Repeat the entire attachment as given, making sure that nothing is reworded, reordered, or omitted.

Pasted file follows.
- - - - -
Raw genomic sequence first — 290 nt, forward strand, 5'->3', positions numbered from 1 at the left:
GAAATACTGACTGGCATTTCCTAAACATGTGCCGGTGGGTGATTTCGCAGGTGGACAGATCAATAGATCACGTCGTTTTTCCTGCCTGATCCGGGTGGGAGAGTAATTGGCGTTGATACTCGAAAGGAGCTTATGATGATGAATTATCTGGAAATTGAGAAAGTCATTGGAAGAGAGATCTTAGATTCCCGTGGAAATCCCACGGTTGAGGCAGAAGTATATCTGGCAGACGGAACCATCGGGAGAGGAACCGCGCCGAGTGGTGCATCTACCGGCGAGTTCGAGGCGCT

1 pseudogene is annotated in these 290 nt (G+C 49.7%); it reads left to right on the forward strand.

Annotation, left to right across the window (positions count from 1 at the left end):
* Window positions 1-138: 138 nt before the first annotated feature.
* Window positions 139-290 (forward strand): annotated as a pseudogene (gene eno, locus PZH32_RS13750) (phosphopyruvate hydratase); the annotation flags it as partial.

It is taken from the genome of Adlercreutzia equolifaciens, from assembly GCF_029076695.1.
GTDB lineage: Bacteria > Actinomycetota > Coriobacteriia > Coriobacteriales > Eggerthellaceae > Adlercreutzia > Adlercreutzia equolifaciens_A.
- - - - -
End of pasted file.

Raw genomic sequence first — 290 nt, forward strand, 5'->3', positions numbered from 1 at the left:
GAAATACTGACTGGCATTTCCTAAACATGTGCCGGTGGGTGATTTCGCAGGTGGACAGATCAATAGATCACGTCGTTTTTCCTGCCTGATCCGGGTGGGAGAGTAATTGGCGTTGATACTCGAAAGGAGCTTATGATGATGAATTATCTGGAAATTGAGAAAGTCATTGGAAGAGAGATCTTAGATTCCCGTGGAAATCCCACGGTTGAGGCAGAAGTATATCTGGCAGACGGAACCATCGGGAGAGGAACCGCGCCGAGTGGTGCATCTACCGGCGAGTTCGAGGCGCT

1 pseudogene is annotated in these 290 nt (G+C 49.7%); it reads left to right on the forward strand.

Annotation, left to right across the window (positions count from 1 at the left end):
* Window positions 1-138: 138 nt before the first annotated feature.
* Window positions 139-290 (forward strand): annotated as a pseudogene (gene eno, locus PZH32_RS13750) (phosphopyruvate hydratase); the annotation flags it as partial.

It is taken from the genome of Adlercreutzia equolifaciens, from assembly GCF_029076695.1.
GTDB lineage: Bacteria > Actinomycetota > Coriobacteriia > Coriobacteriales > Eggerthellaceae > Adlercreutzia > Adlercreutzia equolifaciens_A.